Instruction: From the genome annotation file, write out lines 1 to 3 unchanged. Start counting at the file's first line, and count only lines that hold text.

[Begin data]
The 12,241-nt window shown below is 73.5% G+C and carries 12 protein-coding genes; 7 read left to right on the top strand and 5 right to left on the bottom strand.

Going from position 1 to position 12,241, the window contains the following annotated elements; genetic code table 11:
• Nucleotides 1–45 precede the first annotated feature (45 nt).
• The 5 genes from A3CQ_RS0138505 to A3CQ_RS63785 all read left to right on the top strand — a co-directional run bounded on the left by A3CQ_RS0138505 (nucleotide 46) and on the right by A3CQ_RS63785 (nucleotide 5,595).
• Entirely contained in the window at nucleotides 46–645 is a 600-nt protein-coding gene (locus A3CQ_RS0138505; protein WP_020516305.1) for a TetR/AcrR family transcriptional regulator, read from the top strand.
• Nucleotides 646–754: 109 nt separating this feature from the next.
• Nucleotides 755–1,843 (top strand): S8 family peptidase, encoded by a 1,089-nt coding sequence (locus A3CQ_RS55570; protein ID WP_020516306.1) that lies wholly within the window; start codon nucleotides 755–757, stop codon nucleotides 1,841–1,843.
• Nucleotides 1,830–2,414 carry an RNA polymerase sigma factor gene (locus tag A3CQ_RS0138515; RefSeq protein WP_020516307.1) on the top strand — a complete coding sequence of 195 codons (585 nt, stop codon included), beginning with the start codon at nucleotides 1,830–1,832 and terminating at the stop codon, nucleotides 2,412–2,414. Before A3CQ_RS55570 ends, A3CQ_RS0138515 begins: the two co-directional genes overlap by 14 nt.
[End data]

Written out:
The 12,241-nt window shown below is 73.5% G+C and carries 12 protein-coding genes; 7 read left to right on the top strand and 5 right to left on the bottom strand.

Going from position 1 to position 12,241, the window contains the following annotated elements; genetic code table 11:
• Nucleotides 1–45 precede the first annotated feature (45 nt).